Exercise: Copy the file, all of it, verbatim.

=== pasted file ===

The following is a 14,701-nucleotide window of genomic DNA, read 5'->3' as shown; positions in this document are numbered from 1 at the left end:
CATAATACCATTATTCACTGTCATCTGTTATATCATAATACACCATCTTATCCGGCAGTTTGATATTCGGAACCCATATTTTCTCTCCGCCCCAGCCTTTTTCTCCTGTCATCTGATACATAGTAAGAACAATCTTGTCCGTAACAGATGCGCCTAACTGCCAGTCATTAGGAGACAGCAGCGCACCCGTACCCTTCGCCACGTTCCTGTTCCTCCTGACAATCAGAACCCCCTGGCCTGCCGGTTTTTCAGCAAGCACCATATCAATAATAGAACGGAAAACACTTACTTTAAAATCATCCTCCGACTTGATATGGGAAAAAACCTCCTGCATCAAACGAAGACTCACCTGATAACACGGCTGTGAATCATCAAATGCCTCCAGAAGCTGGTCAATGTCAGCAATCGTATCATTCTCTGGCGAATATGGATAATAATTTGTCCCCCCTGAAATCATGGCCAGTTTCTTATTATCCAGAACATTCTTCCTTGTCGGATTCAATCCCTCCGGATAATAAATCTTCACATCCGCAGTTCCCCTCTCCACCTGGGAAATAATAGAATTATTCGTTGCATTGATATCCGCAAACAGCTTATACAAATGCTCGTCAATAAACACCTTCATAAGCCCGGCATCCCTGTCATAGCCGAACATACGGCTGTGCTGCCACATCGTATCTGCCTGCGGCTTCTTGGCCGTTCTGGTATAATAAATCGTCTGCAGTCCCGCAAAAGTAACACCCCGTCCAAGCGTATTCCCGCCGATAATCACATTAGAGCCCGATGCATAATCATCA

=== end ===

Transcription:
The following is a 14,701-nucleotide window of genomic DNA, read 5'->3' as shown; positions in this document are numbered from 1 at the left end:
CATAATACCATTATTCACTGTCATCTGTTATATCATAATACACCATCTTATCCGGCAGTTTGATATTCGGAACCCATATTTTCTCTCCGCCCCAGCCTTTTTCTCCTGTCATCTGATACATAGTAAGAACAATCTTGTCCGTAACAGATGCGCCTAACTGCCAGTCATTAGGAGACAGCAGCGCACCCGTACCCTTCGCCACGTTCCTGTTCCTCCTGACAATCAGAACCCCCTGGCCTGCCGGTTTTTCAGCAAGCACCATATCAATAATAGAACGGAAAACACTTACTTTAAAATCATCCTCCGACTTGATATGGGAAAAAACCTCCTGCATCAAACGAAGACTCACCTGATAACACGGCTGTGAATCATCAAATGCCTCCAGAAGCTGGTCAATGTCAGCAATCGTATCATTCTCTGGCGAATATGGATAATAATTTGTCCCCCCTGAAATCATGGCCAGTTTCTTATTATCCAGAACATTCTTCCTTGTCGGATTCAATCCCTCCGGATAATAAATCTTCACATCCGCAGTTCCCCTCTCCACCTGGGAAATAATAGAATTATTCGTTGCATTGATATCCGCAAACAGCTTATACAAATGCTCGTCAATAAACACCTTCATAAGCCCGGCATCCCTGTCATAGCCGAACATACGGCTGTGCTGCCACATCGTATCTGCCTGCGGCTTCTTGGCCGTTCTGGTATAATAAATCGTCTGCAGTCCCGCAAAAGTAACACCCCGTCCAAGCGTATTCCCGCCGATAATCACATTAGAGCCCGATGCATAATCATCA